- May Help Treat Arthritis
Infrared sauna treatment seems to offer some relief from rheumatoid arthritis inflammation (9).
Dr. Bailey says, “This physiological process helps to relieve tightness and tension in both sore muscles and joints. As such, saunas can be incredibly beneficial for those with arthritis and joint pain.”
However, more research is warranted in this regard.
- May Aid In Quicker Muscle Recovery
Dr. Gonzalez says, “When a person works out vigorously, tiny tears can form in their muscles. When tears heal, muscles grow and become stronger.
The heat from a sauna can increase blood circulation to torn muscles and help them repair themselves more quickly. Saunas also decrease muscle soreness and tension and help you feel more relaxed and prepared for their next workout.”
Pro Tips While Using The Sauna
Dr. Bailey has this to say about the time spent in a sauna room:
“Spending 15 minutes in a sauna allows time for creative thinking and self-reflection. This free flow of thought can be greatly beneficial for our mental health, leaving us invigorated and confident after a short stint in the heat.”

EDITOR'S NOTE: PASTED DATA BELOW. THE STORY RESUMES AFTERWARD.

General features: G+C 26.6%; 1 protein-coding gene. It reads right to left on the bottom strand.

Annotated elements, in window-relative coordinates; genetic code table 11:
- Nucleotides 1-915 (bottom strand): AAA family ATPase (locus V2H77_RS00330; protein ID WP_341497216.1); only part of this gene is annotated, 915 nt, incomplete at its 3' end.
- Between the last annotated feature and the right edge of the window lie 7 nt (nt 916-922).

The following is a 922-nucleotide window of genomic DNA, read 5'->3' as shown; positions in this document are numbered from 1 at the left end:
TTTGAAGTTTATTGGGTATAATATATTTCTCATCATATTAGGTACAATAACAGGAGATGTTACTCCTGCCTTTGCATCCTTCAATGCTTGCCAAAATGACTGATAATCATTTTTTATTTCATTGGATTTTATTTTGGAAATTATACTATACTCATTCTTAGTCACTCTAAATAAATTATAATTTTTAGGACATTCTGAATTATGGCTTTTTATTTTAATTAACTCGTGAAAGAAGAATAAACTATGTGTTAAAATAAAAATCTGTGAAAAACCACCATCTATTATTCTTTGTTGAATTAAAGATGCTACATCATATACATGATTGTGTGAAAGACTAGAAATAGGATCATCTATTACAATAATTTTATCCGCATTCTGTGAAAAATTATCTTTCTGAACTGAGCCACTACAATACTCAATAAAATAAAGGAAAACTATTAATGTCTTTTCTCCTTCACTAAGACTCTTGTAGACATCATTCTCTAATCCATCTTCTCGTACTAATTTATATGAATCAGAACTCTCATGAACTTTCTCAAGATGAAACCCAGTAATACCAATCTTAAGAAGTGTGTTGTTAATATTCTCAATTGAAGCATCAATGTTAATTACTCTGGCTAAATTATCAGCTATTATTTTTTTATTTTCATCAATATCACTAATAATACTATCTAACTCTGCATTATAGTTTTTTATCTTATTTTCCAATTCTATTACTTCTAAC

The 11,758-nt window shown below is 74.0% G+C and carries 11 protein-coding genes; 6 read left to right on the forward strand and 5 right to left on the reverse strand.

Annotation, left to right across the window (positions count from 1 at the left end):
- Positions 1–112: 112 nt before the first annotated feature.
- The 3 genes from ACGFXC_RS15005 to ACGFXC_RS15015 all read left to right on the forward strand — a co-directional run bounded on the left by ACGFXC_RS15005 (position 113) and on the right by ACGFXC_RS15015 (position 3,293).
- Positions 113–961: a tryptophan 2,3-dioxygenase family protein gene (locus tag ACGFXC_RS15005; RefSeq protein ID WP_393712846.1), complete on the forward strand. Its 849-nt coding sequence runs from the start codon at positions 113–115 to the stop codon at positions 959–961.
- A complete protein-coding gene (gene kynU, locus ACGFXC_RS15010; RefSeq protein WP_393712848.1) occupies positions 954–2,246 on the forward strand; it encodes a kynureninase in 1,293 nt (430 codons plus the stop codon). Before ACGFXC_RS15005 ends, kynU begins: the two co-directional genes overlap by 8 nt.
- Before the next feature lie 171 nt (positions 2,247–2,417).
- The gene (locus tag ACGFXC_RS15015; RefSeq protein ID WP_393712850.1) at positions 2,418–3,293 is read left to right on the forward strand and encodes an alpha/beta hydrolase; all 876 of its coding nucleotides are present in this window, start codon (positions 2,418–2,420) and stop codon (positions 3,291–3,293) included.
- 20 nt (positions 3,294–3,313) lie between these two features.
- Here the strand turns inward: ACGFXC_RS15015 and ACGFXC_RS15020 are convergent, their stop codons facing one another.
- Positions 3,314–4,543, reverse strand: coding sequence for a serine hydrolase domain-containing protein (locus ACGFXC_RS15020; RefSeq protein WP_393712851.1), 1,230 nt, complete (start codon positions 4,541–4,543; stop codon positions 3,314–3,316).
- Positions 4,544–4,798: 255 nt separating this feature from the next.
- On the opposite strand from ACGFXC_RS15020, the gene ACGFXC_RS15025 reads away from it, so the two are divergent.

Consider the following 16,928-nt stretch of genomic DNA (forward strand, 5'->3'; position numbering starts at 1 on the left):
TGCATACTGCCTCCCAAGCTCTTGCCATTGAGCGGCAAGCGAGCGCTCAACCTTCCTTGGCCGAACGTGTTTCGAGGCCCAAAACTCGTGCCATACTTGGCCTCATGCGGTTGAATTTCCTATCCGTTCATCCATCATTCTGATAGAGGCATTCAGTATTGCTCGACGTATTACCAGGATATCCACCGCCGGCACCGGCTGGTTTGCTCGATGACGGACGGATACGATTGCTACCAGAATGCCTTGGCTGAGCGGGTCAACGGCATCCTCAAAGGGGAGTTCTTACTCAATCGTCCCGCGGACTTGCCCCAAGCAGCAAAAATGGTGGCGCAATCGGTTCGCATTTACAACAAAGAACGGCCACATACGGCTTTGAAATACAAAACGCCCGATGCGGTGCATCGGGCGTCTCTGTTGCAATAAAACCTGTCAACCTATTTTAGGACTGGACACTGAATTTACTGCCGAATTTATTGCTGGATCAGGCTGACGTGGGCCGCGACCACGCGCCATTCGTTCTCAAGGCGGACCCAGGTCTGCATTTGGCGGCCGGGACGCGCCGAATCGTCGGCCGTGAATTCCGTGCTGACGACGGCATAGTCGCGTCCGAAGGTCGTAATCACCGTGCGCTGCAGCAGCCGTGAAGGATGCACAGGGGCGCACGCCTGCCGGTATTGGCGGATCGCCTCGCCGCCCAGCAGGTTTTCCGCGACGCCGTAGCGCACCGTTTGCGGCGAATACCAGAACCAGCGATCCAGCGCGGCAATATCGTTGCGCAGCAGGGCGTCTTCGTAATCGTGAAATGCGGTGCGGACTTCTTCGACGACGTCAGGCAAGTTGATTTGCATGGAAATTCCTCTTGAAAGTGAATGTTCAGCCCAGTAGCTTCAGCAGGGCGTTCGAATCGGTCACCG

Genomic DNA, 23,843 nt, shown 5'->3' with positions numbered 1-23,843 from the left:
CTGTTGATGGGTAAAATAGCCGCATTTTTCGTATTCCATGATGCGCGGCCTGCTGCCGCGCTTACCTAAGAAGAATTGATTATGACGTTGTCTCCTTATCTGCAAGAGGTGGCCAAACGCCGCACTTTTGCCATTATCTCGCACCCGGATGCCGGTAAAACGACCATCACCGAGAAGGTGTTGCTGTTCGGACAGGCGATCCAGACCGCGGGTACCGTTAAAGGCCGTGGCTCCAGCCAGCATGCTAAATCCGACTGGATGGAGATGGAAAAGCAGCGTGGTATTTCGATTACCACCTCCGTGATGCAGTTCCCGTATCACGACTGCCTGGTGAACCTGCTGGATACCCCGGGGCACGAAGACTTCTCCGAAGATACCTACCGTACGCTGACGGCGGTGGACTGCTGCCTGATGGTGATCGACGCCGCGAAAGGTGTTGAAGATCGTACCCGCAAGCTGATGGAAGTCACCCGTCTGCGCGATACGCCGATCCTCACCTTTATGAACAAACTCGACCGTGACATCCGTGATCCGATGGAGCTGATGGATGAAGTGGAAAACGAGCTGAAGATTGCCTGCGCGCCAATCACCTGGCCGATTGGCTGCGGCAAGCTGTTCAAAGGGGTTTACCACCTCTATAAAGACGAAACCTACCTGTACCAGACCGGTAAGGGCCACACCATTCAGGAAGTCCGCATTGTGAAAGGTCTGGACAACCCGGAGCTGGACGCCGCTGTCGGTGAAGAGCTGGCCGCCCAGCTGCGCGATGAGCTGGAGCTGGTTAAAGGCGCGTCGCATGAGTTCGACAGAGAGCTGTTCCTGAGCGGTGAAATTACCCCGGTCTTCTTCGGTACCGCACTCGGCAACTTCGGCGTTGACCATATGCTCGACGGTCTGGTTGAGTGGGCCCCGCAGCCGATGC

When it comes to the addition of essential oils and the sauna, Adora Winquist, an aromatherapist, says, “The addition of aromatics to the sauna holistically enhances the experience. You can use essential oils to help with the repatterning of your brain and cells. Essential oils can shift the trajectory of our emotional response at the moment through inhalation of the right oil and the right formulation.
Like a stepping stone effect, when we shift our emotional response, we can also shift our thinking process. This ultimately helps us shift our consciousness as a whole to the present moment and reduce anxiety and stress. Eucalyptus oil carries the vibration of expansion and freedom. It is an oil of emotional liberation, assisting us to let go of stuck emotions and old patterns of being harsh and judgmental of ourselves.”
You can use essential oils in both saunas and steam rooms. But which of the two is better? Keep reading to know.
Saunas Vs. Steam Rooms
The biggest difference between a sauna and a steam room is the humidity. A sauna runs on dry heat at lesser humidity. A steam room has higher humidity.
At a sauna, the heat comes from water hitting dry heated rocks. On the other hand, water vapor creates steam in a steam room.
Though both have various advantages, the ones that set them apart are:
- In a sauna, dry heat has been shown to reduce arthritis symptoms, joint pains, and other forms of body pain.
- In a steam room, the vapor reduces and clears congestion. Using essential oils like eucalyptus and chamomile can further help here.